Iterative learning control in electric arc furnaces
Publication Date: 2004-Jun-30
The IP.com Prior Art Database
Invention Disclosure Form
Title: ITERATIVE LEARNING CONTROL IN ELECTRIC ARC FURNACES
Applications: Steel Industries
Summary: (abstract 50-100 words)
The Electric Arc Furnace (EAF) is a batch process used to produce steel from several iron sources. The quality of the steel is determined with the steel composition and its temperature at the end of the heat. The quality of the raw materials varies and many of the variations cannot be measured, hence, reaching a final product quality at the end of the heat (batch) is not a straightforward task. The amount of measurements available in the EAF is very limited and the process is so complex that model based techniques for improving the performance of this operation are still scarce. Iterative Learning Control (ILC) is proposed in this invention disclosure to improve the regulatory control of the steel quality at the end of the heat. ILC uses the available off-line measurements and the results from previous heats to learn the behavior of a given EAF. The control equation utilizes an identification procedure to capture the unknown dynamics of the process. The ILC calculates the oxygen and carbon addition rates needed to achieve the desired quality specifications despite the process variations.
Prior Art and Problems:
The Electric Arc Furnace (EAF) operation has evolved over the years with significant improvements. One of the most important is the use of energy from chemical reactions to replace part of the electric power input and improve the overall energy consumption (Jones, 1995). The use of oxygen burners assists in the melting operation by transferring heat to the scrap. Oxygen is also used in jet burners to homogenize the temperature in the melt and oxidize combustion products.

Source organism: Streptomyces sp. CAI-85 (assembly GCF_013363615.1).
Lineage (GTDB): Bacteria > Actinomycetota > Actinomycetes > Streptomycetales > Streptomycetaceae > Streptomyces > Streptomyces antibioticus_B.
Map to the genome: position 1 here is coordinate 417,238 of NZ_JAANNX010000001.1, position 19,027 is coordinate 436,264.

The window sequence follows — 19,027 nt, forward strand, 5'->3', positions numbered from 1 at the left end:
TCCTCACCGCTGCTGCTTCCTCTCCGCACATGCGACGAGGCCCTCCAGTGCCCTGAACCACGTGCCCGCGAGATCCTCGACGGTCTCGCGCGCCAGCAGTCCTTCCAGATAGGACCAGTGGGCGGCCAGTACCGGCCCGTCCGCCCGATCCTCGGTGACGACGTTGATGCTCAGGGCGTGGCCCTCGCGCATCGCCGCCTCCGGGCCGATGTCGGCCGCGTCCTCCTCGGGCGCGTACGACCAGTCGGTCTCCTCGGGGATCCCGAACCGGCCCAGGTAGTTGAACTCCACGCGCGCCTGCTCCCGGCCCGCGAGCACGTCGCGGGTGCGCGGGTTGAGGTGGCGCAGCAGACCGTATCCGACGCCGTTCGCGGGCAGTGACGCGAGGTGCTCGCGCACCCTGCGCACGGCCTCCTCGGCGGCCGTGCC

The overall optimization of the EAF operation can be directed towards the electric (arc) system or to the chemical system. The electrode optimization can be as simple as using longer electrodes to maximize their lifetime (Carlisle, 1998) or an improved electric system to reduce flickering (Samuelsson, P. et al. 1995). Another approach to optimize the EAF operation is by maximizing the heat recovered from the chemical products. Oxy-fuel burners, carbon additions, foamy slag and post-combustion are different techniques that combine chemical reaction effects to obtain energy that is used for the melt, increase the EAF efficiency and increase the quality of the melt (Grant, M., et al, 2000; Vonesh, F.A., et. al., 1995). A different approach to optimize an EAF consists in feeding liquid hot metal continuously (Heard, 1998). A steady state model of mass and energy is used to assess the benefits of this modification.
The quality of the steel depends heavily on the properties of the raw materials and...